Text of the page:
Michael: Well obviously Diamond brings a tremendous amount to the table on something like this, and it would be impossible to be as effective as we think we’re going to be without them. The payment and invoicing infrastructure they have is a key component to the program, and something that enables us to give the retailer payment at the time of the transaction and increase their percentage of the sale to as much as we possibly can. iVerse is providing things on the technical side when it comes to apps and the sites. Diamond is also spending a great deal of time and money to build out their own back end systems for this program. We do file conversion and adaption of the books for the publishers as well. This is also just the beginning of this partnership, and there are some really interesting things in the pipe that we can’t talk about just yet.

Brigid: Of the three big digital distributors, iVerse is the one that doesn’t have a web version or even compatibility between the different apps—if I buy something in the Archie app it doesn’t show up on the shelf of my Comics Plus app. Do you have plans to change that?

Michael: Yes, we’ve been working on that functionality for quite some time. With the Diamond integration, however, we couldn’t launch that kind of product before announcing the partnership. Thankfully that’s all behind us now, and we can move forward with everything. We’re very excited about it.

Brigid: Will readers be able to move their digital comics between devices?

Michael: Yes, we don’t want them to have to be married to one device or another. If they decide they want to switch to another mobile platform, we’ll do everything we can to let them migrate their comics. In some cases the publisher may choose to restrict that, but the vast majority of them do not.

Brigid: There has been a lot of negative reaction to this on the internet, most of which boils down to “Why should I go to my comics store to buy a digital comic?” What is your answer to that?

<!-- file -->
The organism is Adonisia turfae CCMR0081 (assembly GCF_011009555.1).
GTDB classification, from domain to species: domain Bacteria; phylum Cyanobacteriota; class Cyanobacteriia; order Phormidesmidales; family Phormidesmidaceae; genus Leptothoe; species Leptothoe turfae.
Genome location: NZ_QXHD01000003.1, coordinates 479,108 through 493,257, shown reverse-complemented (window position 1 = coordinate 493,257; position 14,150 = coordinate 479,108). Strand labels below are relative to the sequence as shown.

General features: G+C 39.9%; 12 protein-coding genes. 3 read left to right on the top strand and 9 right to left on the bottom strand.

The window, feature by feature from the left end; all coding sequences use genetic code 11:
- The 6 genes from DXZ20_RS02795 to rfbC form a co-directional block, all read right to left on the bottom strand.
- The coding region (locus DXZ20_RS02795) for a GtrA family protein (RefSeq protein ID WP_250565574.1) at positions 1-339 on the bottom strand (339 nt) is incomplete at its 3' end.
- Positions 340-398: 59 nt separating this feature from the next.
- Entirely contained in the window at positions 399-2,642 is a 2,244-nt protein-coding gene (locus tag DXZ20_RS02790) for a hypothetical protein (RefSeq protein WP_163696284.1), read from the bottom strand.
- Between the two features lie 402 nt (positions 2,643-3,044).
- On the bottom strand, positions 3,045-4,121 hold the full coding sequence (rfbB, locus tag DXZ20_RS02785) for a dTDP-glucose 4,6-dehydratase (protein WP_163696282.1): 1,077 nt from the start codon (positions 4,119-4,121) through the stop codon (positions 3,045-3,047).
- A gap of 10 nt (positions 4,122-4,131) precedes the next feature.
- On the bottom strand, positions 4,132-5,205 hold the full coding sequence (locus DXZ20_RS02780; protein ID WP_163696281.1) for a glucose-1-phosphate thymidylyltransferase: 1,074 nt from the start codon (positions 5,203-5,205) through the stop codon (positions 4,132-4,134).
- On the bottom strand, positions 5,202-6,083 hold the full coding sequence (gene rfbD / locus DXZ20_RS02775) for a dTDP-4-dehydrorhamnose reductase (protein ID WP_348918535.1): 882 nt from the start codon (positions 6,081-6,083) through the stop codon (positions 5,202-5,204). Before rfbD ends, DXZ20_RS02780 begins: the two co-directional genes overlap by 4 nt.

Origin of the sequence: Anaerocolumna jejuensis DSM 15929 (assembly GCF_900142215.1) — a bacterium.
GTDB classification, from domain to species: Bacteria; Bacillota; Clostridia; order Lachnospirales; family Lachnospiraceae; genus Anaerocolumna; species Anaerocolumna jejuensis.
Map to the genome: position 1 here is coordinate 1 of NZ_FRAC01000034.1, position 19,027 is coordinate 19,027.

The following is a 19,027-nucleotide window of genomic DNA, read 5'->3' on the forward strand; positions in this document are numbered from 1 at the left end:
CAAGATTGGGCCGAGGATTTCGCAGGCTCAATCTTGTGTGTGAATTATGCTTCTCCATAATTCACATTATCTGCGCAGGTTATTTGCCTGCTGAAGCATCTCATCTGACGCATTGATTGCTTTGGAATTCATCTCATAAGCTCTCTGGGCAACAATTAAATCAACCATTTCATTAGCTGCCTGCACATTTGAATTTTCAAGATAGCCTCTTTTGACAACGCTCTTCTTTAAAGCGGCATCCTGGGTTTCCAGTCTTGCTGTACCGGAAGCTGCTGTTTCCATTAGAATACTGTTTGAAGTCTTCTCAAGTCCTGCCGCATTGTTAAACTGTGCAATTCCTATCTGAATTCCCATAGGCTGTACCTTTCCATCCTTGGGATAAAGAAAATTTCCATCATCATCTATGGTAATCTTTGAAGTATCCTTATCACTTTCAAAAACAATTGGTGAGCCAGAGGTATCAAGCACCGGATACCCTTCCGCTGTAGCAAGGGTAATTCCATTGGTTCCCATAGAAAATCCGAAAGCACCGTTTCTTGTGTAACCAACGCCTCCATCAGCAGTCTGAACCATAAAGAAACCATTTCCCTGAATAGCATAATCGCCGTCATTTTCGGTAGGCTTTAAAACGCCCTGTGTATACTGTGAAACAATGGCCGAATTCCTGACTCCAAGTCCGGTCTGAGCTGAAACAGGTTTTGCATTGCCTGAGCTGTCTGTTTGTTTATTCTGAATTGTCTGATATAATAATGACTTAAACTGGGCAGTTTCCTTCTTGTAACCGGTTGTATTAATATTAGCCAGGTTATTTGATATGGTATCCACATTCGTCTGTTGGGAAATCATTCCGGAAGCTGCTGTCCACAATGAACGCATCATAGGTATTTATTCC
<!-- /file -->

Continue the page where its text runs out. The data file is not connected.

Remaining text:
Michael: My answer to “why should I go to my comics store to buy a digital comic” is that you don’t have to. You can buy a digital comic online. You can already do that now without a retailer making anything at all off of it, or being able to let customers know about other products that they could by that you can’t get digitally like t-shirts, action figures, statues, prop replicas, and so on. What this program is doing is enabling retailers to be able to market to digital customers. If they come into the store and get the print version as well, they can get the digital at a cheaper price.

One of the things we strongly believe is that there are new readers out there who are finding comics for the first time digitally. We’re doing everything we can to incentivize them to explore the larger world of comics and comic retail shops. I found my first comic on a newsstand, and discovered the direct market later. We’re trying to help new readers who start digitally do that same thing. At the same time, retailers can sell digital comics to their customers. Many retailers we spoke to over the weekend at ComicsPRO thought this was a great way to sell back issues to their customers. An example we heard more than once was – say a customer is missing Issue #3 of a title. Issue #4 has come out on the shelf this week, but the retailer doesn’t have issue #3. The retailer could sell the customer a digital copy of issue #3 so the customer can complete the story and grab #4 today. They could even sell the customer the print copy of #3 and order that from Diamond, then give the customer a digital copy to read today. The customer could then come back into the shop to get their physical copy of #3 when it comes in.

That’s just one way we heard retailers talk about how they might use this program.

Brigid: What do you think this program will look like five years from now? Do you think comics shops will have upgraded their technology to the point where you could simply use a card?